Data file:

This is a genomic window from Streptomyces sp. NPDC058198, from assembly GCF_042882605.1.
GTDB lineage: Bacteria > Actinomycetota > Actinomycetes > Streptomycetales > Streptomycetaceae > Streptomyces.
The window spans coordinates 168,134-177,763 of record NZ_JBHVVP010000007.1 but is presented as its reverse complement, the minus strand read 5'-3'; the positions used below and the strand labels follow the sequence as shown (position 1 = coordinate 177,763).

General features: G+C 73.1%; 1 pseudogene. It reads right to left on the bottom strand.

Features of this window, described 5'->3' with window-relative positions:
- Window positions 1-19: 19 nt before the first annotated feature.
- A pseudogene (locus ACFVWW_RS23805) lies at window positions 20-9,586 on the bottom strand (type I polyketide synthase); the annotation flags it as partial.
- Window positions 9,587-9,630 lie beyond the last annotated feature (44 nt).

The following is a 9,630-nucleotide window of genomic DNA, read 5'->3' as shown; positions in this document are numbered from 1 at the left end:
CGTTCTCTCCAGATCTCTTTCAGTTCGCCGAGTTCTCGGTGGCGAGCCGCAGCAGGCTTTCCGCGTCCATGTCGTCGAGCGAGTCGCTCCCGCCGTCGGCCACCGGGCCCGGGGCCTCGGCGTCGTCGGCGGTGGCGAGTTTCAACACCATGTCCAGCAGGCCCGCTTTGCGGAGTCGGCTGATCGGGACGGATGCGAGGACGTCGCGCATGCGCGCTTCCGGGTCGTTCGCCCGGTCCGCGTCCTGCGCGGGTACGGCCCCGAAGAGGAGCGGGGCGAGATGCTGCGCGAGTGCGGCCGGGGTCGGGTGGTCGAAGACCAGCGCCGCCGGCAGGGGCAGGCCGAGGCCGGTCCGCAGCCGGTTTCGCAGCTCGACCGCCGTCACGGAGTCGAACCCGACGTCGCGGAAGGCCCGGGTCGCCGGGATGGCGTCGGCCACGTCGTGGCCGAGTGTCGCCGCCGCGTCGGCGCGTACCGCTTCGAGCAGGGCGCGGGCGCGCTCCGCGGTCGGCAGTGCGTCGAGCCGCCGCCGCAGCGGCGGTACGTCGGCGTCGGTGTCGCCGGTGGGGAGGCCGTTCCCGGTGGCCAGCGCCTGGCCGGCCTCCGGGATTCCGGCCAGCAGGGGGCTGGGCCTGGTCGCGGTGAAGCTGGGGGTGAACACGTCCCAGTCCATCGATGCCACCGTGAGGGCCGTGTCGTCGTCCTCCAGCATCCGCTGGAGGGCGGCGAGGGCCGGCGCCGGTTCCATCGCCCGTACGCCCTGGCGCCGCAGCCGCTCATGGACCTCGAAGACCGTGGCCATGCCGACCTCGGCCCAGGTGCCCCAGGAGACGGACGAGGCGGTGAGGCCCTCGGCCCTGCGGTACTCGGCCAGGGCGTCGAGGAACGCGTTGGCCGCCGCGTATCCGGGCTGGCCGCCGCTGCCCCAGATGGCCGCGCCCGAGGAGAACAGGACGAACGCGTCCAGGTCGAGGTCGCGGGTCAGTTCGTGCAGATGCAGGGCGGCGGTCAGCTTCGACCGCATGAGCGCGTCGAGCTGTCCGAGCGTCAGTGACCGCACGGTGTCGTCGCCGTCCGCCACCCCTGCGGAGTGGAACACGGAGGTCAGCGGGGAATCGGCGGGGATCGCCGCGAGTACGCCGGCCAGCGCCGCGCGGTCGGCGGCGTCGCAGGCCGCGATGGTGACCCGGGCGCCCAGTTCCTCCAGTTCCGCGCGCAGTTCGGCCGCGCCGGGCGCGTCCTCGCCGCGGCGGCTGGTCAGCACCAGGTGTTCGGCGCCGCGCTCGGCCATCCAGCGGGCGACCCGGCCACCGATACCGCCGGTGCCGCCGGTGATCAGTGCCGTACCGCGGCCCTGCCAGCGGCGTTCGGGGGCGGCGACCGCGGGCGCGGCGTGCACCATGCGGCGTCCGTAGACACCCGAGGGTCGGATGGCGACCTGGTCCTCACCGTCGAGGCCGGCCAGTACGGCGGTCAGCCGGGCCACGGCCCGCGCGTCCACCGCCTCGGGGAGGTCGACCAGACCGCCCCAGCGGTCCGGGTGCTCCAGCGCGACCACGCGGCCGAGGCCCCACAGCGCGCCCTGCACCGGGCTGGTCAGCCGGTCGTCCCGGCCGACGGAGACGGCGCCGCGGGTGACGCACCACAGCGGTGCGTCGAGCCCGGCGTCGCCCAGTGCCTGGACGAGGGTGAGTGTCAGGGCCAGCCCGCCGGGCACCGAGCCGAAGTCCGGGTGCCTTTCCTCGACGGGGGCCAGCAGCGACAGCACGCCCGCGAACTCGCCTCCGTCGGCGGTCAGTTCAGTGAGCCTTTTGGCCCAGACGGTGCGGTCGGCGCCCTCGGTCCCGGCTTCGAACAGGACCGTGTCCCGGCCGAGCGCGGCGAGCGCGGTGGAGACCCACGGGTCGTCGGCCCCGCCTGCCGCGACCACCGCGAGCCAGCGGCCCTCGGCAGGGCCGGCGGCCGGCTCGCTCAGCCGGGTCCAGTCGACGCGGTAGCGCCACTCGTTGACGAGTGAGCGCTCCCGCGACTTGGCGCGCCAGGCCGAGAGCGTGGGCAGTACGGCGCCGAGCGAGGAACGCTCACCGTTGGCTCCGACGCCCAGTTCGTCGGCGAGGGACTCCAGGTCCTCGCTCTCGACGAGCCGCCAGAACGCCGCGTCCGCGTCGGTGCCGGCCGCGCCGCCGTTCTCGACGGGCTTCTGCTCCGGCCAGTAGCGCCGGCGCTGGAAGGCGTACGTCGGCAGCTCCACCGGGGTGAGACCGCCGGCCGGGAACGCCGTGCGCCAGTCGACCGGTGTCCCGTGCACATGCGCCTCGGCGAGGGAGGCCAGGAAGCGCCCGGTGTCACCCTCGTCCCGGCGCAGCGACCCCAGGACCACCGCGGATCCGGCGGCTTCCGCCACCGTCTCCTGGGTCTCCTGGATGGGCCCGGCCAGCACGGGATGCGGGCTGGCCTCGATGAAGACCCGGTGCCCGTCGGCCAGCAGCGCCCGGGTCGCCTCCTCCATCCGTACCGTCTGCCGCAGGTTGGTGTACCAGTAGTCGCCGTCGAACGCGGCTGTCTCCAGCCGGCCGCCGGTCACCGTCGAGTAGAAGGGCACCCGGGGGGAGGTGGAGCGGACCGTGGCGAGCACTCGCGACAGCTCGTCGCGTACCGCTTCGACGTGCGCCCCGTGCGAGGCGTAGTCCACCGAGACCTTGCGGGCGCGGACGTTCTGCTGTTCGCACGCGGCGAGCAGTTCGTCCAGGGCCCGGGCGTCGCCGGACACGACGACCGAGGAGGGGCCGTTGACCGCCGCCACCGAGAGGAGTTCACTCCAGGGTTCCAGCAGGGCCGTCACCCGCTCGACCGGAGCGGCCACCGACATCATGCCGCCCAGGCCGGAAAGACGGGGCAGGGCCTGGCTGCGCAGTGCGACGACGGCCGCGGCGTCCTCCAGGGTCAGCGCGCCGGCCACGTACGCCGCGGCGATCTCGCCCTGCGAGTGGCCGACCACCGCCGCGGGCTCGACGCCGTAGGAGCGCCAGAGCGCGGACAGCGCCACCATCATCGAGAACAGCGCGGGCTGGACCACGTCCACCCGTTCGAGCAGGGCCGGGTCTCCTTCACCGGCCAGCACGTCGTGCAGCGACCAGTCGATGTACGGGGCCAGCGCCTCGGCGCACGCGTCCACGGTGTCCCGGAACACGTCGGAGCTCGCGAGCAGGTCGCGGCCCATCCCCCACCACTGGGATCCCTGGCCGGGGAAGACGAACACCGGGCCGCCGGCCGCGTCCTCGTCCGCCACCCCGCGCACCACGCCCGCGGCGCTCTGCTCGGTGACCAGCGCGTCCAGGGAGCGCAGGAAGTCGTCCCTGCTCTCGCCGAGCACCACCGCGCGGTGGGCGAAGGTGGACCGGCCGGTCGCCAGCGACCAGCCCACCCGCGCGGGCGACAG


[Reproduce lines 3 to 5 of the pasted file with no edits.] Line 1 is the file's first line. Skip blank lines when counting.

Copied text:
The window spans coordinates 168,134-177,763 of record NZ_JBHVVP010000007.1 but is presented as its reverse complement, the minus strand read 5'-3'; the positions used below and the strand labels follow the sequence as shown (position 1 = coordinate 177,763).

General features: G+C 73.1%; 1 pseudogene. It reads right to left on the bottom strand.

Features of this window, described 5'->3' with window-relative positions: